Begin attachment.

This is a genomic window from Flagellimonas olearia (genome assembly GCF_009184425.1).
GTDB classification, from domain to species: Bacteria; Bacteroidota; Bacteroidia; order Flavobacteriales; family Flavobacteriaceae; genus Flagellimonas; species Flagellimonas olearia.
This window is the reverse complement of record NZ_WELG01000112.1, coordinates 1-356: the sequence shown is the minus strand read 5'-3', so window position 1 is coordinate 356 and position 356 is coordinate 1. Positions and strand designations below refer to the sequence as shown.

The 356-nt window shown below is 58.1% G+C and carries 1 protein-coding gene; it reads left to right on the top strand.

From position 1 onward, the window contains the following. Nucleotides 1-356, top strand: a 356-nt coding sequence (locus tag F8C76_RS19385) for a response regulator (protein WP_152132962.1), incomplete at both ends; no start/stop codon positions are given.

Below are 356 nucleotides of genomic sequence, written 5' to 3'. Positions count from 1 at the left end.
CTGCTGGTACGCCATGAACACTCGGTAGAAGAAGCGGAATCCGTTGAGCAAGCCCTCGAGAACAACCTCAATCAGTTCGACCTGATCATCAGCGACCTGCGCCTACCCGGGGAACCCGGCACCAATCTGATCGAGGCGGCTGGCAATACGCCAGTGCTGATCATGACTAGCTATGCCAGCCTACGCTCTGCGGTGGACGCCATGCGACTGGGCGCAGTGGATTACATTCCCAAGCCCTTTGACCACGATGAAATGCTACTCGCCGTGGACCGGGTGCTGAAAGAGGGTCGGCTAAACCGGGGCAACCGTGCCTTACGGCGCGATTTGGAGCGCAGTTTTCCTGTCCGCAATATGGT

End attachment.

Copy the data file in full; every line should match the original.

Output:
This is a genomic window from Flagellimonas olearia (genome assembly GCF_009184425.1).
GTDB classification, from domain to species: Bacteria; Bacteroidota; Bacteroidia; order Flavobacteriales; family Flavobacteriaceae; genus Flagellimonas; species Flagellimonas olearia.
This window is the reverse complement of record NZ_WELG01000112.1, coordinates 1-356: the sequence shown is the minus strand read 5'-3', so window position 1 is coordinate 356 and position 356 is coordinate 1. Positions and strand designations below refer to the sequence as shown.

The 356-nt window shown below is 58.1% G+C and carries 1 protein-coding gene; it reads left to right on the top strand.

From position 1 onward, the window contains the following. Nucleotides 1-356, top strand: a 356-nt coding sequence (locus tag F8C76_RS19385) for a response regulator (protein WP_152132962.1), incomplete at both ends; no start/stop codon positions are given.

Below are 356 nucleotides of genomic sequence, written 5' to 3'. Positions count from 1 at the left end.
CTGCTGGTACGCCATGAACACTCGGTAGAAGAAGCGGAATCCGTTGAGCAAGCCCTCGAGAACAACCTCAATCAGTTCGACCTGATCATCAGCGACCTGCGCCTACCCGGGGAACCCGGCACCAATCTGATCGAGGCGGCTGGCAATACGCCAGTGCTGATCATGACTAGCTATGCCAGCCTACGCTCTGCGGTGGACGCCATGCGACTGGGCGCAGTGGATTACATTCCCAAGCCCTTTGACCACGATGAAATGCTACTCGCCGTGGACCGGGTGCTGAAAGAGGGTCGGCTAAACCGGGGCAACCGTGCCTTACGGCGCGATTTGGAGCGCAGTTTTCCTGTCCGCAATATGGT